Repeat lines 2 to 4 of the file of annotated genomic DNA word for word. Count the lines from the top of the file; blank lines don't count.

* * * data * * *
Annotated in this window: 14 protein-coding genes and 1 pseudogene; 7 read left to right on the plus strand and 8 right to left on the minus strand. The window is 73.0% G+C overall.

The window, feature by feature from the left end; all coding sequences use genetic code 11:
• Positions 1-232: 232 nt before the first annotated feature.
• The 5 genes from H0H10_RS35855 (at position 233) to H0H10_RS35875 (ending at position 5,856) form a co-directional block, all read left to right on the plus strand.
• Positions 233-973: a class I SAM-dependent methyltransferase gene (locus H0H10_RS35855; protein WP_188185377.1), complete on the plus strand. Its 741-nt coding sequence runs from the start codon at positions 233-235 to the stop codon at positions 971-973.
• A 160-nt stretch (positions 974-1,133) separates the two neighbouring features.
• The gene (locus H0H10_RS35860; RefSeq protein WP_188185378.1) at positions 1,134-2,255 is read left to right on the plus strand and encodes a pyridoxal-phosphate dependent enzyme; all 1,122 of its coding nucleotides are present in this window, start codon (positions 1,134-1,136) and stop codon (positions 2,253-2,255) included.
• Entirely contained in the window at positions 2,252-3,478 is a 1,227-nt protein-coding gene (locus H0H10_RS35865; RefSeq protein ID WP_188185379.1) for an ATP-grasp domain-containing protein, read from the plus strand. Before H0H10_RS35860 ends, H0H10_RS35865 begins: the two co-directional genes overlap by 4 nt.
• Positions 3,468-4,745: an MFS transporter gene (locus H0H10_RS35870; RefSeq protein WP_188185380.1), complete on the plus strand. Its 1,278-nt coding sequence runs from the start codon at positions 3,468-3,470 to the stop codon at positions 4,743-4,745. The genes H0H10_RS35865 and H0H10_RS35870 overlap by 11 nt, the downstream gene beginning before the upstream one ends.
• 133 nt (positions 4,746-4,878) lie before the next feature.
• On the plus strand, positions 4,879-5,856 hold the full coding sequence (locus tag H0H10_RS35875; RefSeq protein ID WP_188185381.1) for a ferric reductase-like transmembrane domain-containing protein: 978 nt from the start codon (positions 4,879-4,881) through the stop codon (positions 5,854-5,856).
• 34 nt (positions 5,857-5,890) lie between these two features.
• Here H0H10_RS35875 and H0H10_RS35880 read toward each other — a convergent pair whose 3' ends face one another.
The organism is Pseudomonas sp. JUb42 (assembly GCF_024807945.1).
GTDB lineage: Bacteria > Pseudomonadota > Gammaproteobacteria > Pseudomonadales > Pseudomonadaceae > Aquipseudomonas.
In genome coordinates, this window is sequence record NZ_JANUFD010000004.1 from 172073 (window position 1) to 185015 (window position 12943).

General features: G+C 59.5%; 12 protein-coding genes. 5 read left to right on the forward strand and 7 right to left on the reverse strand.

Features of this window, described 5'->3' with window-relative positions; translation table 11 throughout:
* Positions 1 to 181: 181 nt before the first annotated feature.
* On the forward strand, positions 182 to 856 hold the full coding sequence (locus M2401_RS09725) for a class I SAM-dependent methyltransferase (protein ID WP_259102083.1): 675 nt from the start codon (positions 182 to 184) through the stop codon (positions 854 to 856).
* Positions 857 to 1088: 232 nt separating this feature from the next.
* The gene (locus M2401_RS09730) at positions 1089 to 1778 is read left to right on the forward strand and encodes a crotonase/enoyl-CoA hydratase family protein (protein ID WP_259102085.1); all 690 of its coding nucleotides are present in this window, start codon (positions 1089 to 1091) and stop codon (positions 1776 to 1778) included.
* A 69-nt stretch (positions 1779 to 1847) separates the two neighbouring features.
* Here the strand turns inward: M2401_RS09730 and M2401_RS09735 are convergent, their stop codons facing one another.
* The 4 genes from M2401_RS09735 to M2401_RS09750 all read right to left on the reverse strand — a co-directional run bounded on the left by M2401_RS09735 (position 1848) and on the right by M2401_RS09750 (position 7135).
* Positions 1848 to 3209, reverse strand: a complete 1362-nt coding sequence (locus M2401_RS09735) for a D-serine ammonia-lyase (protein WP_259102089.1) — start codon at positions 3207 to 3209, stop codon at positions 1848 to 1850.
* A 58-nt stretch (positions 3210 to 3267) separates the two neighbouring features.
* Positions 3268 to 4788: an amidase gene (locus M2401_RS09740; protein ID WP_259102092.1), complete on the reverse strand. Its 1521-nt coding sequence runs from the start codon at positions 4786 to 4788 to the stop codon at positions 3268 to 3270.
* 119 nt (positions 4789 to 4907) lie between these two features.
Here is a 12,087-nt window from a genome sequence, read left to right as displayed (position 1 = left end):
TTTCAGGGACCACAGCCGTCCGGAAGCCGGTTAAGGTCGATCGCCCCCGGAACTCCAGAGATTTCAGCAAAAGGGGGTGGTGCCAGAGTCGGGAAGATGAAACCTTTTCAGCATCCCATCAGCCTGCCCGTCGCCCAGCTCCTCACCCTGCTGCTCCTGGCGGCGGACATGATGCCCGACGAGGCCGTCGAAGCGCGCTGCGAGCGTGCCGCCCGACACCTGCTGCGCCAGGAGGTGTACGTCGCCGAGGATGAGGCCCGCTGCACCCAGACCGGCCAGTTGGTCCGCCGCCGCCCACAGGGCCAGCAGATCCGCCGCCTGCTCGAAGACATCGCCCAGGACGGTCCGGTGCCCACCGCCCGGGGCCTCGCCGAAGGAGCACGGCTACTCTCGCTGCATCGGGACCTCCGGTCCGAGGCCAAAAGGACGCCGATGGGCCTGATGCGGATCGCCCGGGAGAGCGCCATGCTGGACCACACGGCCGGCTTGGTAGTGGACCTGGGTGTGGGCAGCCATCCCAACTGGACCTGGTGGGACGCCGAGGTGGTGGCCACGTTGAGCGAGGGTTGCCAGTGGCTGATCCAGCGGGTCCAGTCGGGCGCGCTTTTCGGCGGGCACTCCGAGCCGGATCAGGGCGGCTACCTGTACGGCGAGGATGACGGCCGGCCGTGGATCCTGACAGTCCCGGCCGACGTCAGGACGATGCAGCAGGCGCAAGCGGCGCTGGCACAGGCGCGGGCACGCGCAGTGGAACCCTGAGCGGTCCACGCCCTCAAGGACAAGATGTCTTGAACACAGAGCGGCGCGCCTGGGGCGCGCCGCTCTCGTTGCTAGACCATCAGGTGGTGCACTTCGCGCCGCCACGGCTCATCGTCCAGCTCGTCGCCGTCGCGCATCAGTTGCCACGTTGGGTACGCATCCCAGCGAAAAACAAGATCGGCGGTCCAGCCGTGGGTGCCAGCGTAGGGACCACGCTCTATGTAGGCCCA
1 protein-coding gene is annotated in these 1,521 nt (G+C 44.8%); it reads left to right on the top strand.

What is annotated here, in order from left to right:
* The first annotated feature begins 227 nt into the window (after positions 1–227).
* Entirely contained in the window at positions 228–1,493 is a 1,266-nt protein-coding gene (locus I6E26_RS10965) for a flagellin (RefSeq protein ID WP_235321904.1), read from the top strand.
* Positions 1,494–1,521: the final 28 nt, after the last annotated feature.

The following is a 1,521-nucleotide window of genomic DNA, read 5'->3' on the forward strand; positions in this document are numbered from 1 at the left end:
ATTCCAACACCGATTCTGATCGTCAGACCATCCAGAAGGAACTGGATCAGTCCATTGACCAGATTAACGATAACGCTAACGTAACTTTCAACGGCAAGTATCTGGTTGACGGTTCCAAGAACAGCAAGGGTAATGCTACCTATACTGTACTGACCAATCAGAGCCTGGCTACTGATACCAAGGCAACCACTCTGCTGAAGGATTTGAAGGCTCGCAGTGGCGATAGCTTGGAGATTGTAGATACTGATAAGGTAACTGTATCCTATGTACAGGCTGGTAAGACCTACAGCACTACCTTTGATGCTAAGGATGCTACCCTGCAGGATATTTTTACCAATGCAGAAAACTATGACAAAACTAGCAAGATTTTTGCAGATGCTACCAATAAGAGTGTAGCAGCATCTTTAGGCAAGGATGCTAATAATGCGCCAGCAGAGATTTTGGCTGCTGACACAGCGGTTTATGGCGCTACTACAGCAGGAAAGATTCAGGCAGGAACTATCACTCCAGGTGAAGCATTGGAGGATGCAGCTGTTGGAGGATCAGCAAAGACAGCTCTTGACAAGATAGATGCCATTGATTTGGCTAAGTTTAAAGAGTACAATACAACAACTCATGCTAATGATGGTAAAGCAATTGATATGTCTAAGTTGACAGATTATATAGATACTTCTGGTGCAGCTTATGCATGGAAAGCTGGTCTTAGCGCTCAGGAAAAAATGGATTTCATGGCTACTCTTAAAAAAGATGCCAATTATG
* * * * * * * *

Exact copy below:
The window, feature by feature from the left end; all coding sequences use genetic code 11:
• Positions 1-232: 232 nt before the first annotated feature.
• The 5 genes from H0H10_RS35855 (at position 233) to H0H10_RS35875 (ending at position 5,856) form a co-directional block, all read left to right on the plus strand.